There are several disadvantages to running these tools in "open-hole" before the protective casing is set. For example, the cost of the rig during testing can be prohibitive, particularly in offshore use. In addition, the drilling processtypically provides for the presence of a fluid column in the open well with a slightly higher hydrostatic pressure (controlled typically by drilling fluid density) than the reservoir rock fluid pressure to prevent entry of reservoir formation fluids intothe wellbore. The "overbalance," as it is called, leads to frequent differential sticking of the test tools, which necessitates the expensive and difficult task of retrieval. Sticking by this type of tool in uncased wellbores is common because of theextensive sealing pad contact area, and the fact that the tool remains motionless during the test.

A suitable tool to test reservoir pressures and sample fluids after setting the casing is therefore very desirable. In addition to the potential cost reduction for new wells, a cased hole testing tool allows the possibility to re-evaluateexisting wells and examine zones that may contain hydrocarbons but were originally not the main objective. It would therefore be advantageous to make these measurements on wireline after the casing is set, without the use of production test equipment,especially to re-evaluate old wells.

The process of setting a casing involves cementing the pipe into the drilled well bore to establish a hydraulic seal by solid cement between the pipe and the formation wall to isolate zones. Cased hole formation test tools therefore mustpenetrate both the pipe and the cement sheath in order to establish hydraulic communication to the reservoir being tested.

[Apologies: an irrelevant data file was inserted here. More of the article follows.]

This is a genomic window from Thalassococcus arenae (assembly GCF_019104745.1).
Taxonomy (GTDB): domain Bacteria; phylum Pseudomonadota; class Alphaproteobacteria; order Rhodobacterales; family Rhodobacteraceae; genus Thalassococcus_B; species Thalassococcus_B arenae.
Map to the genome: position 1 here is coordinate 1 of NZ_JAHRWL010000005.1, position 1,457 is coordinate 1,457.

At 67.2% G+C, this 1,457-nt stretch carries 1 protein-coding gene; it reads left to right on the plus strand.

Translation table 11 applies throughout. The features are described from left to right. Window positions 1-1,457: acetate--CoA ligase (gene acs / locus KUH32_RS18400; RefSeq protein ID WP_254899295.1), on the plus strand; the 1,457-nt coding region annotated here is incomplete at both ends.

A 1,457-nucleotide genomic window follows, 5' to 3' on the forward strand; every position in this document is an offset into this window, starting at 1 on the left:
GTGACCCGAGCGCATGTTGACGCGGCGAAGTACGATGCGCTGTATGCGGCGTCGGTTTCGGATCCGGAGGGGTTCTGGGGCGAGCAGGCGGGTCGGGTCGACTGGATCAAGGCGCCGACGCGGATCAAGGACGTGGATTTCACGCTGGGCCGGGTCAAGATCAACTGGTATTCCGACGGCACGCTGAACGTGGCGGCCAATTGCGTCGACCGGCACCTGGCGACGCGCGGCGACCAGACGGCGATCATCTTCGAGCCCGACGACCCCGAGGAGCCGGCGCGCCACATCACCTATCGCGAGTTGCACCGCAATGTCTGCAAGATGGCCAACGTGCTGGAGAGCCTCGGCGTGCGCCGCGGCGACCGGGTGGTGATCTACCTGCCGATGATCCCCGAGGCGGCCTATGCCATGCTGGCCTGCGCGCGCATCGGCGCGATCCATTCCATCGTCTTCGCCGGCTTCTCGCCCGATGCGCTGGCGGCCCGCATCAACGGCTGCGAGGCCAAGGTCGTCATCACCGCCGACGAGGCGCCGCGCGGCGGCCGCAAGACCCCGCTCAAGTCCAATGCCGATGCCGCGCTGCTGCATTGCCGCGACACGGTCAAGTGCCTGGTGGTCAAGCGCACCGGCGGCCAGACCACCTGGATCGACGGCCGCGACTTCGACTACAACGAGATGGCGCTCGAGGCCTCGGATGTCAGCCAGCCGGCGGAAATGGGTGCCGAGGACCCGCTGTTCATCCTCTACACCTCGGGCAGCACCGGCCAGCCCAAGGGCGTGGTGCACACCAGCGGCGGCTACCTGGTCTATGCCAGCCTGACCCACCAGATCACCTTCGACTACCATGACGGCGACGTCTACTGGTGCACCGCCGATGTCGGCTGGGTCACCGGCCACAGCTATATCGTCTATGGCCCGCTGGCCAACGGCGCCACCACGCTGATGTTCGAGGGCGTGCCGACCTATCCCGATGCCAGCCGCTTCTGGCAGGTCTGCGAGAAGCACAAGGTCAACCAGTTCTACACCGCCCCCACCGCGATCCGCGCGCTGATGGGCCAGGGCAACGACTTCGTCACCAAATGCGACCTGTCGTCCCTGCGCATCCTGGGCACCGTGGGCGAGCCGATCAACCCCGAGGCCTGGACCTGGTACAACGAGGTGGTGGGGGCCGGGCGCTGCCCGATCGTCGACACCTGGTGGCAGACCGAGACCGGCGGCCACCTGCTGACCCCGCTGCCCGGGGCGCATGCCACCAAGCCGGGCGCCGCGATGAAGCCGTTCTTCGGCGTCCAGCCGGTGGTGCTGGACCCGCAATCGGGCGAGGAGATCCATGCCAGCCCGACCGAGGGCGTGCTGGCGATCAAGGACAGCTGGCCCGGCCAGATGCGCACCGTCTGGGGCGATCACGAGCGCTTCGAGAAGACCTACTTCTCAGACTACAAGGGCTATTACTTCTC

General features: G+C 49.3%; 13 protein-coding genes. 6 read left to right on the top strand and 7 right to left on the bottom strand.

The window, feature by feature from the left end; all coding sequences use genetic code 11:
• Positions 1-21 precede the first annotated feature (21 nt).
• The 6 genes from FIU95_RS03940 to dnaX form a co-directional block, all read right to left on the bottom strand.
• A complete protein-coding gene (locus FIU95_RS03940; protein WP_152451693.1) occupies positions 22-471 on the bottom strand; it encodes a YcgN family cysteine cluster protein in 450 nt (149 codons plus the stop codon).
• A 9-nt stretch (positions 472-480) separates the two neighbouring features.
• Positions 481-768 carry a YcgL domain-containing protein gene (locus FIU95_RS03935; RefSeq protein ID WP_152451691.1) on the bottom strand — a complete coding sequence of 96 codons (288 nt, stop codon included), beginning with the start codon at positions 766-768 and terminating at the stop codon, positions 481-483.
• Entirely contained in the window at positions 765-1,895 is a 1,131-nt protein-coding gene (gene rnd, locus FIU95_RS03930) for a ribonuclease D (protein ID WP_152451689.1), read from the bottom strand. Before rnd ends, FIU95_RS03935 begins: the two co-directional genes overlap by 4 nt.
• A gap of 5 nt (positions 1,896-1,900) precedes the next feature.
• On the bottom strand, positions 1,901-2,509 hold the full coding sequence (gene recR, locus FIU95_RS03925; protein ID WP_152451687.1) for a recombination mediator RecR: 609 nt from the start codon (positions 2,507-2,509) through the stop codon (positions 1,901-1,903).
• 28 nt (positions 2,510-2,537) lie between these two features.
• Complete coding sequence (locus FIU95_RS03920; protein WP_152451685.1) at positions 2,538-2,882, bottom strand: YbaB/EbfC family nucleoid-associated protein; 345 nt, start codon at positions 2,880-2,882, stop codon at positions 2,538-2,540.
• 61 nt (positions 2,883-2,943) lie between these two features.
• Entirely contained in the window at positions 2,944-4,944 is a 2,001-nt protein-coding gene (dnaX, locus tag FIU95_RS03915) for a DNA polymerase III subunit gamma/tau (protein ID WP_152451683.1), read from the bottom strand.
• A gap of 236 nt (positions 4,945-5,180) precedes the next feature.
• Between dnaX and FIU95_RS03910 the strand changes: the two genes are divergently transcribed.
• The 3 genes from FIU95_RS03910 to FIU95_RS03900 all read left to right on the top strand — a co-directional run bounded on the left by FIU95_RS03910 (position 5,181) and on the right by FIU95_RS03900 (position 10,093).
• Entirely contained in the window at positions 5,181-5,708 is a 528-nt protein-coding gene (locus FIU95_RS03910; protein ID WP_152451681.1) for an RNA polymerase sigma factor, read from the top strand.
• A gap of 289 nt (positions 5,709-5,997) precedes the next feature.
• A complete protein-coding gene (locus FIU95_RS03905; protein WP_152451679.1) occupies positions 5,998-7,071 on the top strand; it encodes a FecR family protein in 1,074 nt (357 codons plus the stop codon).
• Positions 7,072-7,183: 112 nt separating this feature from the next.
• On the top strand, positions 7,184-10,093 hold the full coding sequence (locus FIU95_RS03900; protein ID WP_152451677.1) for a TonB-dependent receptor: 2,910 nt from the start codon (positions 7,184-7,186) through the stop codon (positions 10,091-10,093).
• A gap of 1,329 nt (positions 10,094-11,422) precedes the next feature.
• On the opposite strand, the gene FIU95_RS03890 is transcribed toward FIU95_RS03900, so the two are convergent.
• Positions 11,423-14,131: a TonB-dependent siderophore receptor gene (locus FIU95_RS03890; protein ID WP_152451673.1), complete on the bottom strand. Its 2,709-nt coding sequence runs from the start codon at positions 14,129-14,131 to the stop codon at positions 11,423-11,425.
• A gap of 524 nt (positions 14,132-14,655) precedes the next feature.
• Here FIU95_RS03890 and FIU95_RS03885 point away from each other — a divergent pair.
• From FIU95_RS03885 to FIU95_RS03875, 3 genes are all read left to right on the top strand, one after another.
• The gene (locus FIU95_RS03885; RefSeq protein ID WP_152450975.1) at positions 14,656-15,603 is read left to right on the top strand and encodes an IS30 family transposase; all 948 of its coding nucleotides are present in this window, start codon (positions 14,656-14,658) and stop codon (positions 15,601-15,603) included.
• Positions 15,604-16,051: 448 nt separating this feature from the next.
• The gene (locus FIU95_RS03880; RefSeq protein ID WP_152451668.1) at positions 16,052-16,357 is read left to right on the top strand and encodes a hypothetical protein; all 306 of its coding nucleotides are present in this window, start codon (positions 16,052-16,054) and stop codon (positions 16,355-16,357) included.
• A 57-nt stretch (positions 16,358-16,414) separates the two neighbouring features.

Existing cased hole testing tools generally have a sealing test pad that can be pressed against the casing bore by electrically powered hydraulics.

A shaped explosive charge centered within the test pad is then used to make communication with the test zone. While effective, this method usually limits the tool to one test per trip in the well, and resealing of the resulting jagged test holehas been a significant problem. Pressure is measured from the zone using either strain or quartz pressure gauges, and a single sample of fluid can be obtained. Following the tests, the tool must be brought to the surface and redressed before additionaltests can be conducted.

Dave, U.S. Pat. No. 5,195,588, discloses an apparatus in which an axially slidable gunblock contains a shaped charge perforating subsystem and a plugging subsystem at two different axial positions. After the perforation/testing function isperformed, the gunblock is mechanically repositioned so the sealing function can be performed. Aside from the inherent problem of achieving a satisfactory seal against the severe irregularities caused by shaped charge perforation, the reliability ofsuch a tool can suffer due to the inherent mechanical complexity involved with accurately moving the tool from the sampling position to the sealing position. The weight penalty associated with the mechanical complexity limits the number of gun blockassemblies that can be suspended by cable.

SUMMARY OF THE INVENTION

The present invention is directed to an apparatus for the provision of at least one perforation in the wall of a substantially cylindrical hole, such as a cased well hole, and for the subsequent resealing of the at least one perforation.